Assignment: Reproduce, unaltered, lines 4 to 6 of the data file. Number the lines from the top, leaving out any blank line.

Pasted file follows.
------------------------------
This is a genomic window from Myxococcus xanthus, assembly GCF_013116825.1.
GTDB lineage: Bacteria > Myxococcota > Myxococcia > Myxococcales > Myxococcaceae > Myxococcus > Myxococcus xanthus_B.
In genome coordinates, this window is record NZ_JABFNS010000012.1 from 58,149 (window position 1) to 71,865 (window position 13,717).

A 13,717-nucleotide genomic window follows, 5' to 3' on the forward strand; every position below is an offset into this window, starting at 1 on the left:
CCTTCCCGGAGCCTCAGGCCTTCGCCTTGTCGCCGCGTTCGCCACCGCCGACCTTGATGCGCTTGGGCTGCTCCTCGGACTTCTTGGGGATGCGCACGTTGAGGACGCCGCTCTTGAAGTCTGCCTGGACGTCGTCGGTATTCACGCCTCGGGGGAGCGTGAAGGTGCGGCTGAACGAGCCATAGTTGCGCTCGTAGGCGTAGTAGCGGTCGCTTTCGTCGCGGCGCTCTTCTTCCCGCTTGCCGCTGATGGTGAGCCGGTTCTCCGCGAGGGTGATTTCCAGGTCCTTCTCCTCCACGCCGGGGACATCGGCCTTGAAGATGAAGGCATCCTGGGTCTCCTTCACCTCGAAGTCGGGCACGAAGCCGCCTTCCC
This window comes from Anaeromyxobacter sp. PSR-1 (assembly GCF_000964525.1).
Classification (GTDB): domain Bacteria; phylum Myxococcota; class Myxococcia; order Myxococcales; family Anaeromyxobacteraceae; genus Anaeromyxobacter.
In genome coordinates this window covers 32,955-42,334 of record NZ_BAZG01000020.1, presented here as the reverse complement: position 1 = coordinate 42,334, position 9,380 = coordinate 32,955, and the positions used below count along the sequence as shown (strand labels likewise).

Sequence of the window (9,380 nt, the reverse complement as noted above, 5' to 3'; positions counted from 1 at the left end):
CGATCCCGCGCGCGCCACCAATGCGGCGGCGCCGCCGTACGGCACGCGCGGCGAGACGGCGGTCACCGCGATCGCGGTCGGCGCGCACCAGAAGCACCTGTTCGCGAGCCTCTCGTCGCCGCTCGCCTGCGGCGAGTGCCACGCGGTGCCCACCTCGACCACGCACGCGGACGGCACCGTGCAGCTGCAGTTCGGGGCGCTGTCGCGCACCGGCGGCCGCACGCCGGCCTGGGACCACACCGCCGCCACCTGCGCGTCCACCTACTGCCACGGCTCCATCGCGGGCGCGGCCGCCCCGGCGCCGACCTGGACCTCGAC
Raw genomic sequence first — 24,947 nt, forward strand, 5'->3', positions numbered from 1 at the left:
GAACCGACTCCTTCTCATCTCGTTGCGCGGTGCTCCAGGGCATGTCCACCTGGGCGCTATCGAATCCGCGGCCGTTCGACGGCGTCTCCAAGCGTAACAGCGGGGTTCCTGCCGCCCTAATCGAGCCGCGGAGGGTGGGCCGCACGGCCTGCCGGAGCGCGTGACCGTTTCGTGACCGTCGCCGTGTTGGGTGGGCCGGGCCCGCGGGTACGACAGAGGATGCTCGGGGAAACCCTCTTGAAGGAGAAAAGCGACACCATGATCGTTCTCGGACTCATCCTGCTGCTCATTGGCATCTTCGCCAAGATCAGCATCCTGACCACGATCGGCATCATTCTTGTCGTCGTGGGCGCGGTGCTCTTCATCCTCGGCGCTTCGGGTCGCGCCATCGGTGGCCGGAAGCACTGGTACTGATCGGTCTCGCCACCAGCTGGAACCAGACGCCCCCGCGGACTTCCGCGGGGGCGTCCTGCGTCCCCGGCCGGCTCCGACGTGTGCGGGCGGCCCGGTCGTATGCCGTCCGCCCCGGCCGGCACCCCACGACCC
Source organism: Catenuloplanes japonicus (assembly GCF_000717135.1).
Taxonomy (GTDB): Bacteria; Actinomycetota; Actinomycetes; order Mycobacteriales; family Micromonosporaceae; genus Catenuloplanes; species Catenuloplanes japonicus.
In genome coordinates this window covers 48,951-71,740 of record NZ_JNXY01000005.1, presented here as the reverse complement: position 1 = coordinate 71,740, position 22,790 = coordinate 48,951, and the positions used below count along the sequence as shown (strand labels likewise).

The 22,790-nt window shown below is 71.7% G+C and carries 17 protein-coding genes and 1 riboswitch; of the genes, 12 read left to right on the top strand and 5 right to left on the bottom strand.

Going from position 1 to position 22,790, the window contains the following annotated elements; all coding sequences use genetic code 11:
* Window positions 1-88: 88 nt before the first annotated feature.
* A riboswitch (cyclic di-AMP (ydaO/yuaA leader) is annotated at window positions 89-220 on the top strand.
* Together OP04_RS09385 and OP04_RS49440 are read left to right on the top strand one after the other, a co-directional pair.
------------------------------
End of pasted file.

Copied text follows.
A 13,717-nucleotide genomic window follows, 5' to 3' on the forward strand; every position below is an offset into this window, starting at 1 on the left:
CCTTCCCGGAGCCTCAGGCCTTCGCCTTGTCGCCGCGTTCGCCACCGCCGACCTTGATGCGCTTGGGCTGCTCCTCGGACTTCTTGGGGATGCGCACGTTGAGGACGCCGCTCTTGAAGTCTGCCTGGACGTCGTCGGTATTCACGCCTCGGGGGAGCGTGAAGGTGCGGCTGAACGAGCCATAGTTGCGCTCGTAGGCGTAGTAGCGGTCGCTTTCGTCGCGGCGCTCTTCTTCCCGCTTGCCGCTGATGGTGAGCCGGTTCTCCGCGAGGGTGATTTCCAGGTCCTTCTCCTCCACGCCGGGGACATCGGCCTTGAAGATGAAGGCATCCTGGGTCTCCTTCACCTCGAAGTCGGGCACGAAGCCGCCTTCCC
This window comes from Anaeromyxobacter sp. PSR-1 (assembly GCF_000964525.1).